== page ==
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sky_cz

cooling turbo

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i ve found problem to cooling for long time turbo, esp during 1 and 2 in city or in speed run (over 220kph), small cooling tank is empty very fast after cca 30-40 km. big cooling tank is ok. in normal speed on highway small tank is also ok.

- no leaks

- pump working fine,pressure is ok, all changed inside, but chargecooler still hot

- vents popup in 88


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The small and large tanks on your cars are completely unrelated other than they contain the same thing are are next to each other.

If you're getting through that much water, you do have a leak, no question. See if you can track it down.


88 Esprit NA, 89 Esprit Turbo SE, Evora, Evora S, Evora IPS, Evora S IPS, Evora S IPS SR, Evora 400, Elise S1, Elise S1 111s, Evora GT410 Sport

Evora NA

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The water 'has' to be going somewhere, it's a closed circuit...


88 Esprit NA, 89 Esprit Turbo SE, Evora, Evora S, Evora IPS, Evora S IPS, Evora S IPS SR, Evora 400, Elise S1, Elise S1 111s, Evora GT410 Sport

Evora NA

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Could the loss of coolant not be down to air in the C/C system. This would also result in a less than effiecnt C/C and causing it to get hot. If your certain there are no leaks, could it be taking a while to clear the air from the C/C system or am I miss reading your post?

It was facinating to go back the the C/C refill process on my car after switching to a new rad and S300 setup. Im on the Electric pump so I dont need the engine running to run the pump. What was most interesting was that once I thought the C/C had been fully flushed through the standard process off:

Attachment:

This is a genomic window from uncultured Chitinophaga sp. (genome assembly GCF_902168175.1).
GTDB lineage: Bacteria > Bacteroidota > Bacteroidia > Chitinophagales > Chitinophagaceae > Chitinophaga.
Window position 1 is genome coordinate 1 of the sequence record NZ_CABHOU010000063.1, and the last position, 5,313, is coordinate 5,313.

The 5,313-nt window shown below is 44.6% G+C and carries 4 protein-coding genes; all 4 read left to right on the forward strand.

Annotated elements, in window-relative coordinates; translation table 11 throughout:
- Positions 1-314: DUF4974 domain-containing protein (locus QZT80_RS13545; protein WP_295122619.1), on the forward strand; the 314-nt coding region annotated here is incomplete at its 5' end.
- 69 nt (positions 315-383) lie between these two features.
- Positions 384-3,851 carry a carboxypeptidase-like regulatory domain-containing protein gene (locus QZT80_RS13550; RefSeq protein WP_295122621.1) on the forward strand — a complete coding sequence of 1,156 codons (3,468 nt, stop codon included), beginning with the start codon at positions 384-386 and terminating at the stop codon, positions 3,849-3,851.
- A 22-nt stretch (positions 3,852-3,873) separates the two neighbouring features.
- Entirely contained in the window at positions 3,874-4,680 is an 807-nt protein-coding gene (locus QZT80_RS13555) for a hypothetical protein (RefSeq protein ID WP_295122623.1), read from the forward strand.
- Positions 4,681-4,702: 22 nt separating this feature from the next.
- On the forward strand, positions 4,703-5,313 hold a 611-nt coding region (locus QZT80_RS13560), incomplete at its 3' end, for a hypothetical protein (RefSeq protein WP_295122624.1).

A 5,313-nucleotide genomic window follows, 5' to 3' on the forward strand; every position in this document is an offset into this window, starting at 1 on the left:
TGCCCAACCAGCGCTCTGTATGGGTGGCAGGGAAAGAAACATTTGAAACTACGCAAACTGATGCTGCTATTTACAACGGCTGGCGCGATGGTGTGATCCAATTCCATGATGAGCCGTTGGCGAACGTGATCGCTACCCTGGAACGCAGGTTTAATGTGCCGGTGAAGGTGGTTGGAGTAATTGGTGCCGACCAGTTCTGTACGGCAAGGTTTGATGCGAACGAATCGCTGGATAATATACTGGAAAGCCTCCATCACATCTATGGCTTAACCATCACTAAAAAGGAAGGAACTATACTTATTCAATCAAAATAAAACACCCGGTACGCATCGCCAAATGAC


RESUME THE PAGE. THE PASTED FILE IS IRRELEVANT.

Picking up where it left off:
(Hose pipe to fill, then Coolant draw from a header tank), I reconneted the system and could still hear intermittent churning of the electric pump indicating air bubbles. This was despite flushing for about an hour. I think this in part occurs when reconneting the pipes to the charge cooler.

So, what I did was leaving all the pipes connected, take the C/C top refill nut off. Stick some transparent hose into it with a small header thank if possible. Otherwise just put a longer hose on running upwards. I tied the hose to the open boot lid. Switch on the ignition to run the C/C electric pump. Do this for about about 10 seconds and wait for about 6 seconds. Low and behold, bloody big air bubbles make there way up the transparent pipe and the C/C draws in a bit more coolant. Facinating to watch. What appears to happen is that leaving the pump running churns up the air into tiny bubbles and disapates it in the water. Running the pump for five or ten seconds at a time and then cutting the power is enough to push some water round and allows the air bubbles to collect in the pump then travel up from the pump (mines located low down next to the gearbox) and out through the C/C open port. This method also means that the large air bubble collects the smaller ones further back up the pipe system between the pump and the C/C.

The key problem with the C/C re-fill is that the inlet and outlet ports on the C/C are to close to the level of the top up cap and they are all the highest point in the car. By setting the hight of the refill well above the inlet/outlet ports it ensures that bubbles dont get re-circulated.

The amount of air that came out of the system was staggering. If your on the standard impellor its probably a bit different as you dont need a head of water in the pump to get it working properly.

Not sure if that helps you any ? :sofa:

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Sky,

Are you 100% sure that you did not mix up the inlet/outlet ports of the c/cooler pump. I remember one scenario that was very sililar and it turned out that the port have been mixed up (swapped) by mistake.

The port at the bottom should feed the c/cooler and the port at the top of the pump draws coolant from the radiator and is also connected (T-ed) with the small reservoir.

If both connections are swapped by mistake you will pressurize the small reservoir and you may loose coolant through the overflow pipe. The pressure will rise with rpm ... you see the pattern ?

Result is missing coolant and very low efficiency of the whole system (= faily hot c/cooler).

Marcus


Marcus

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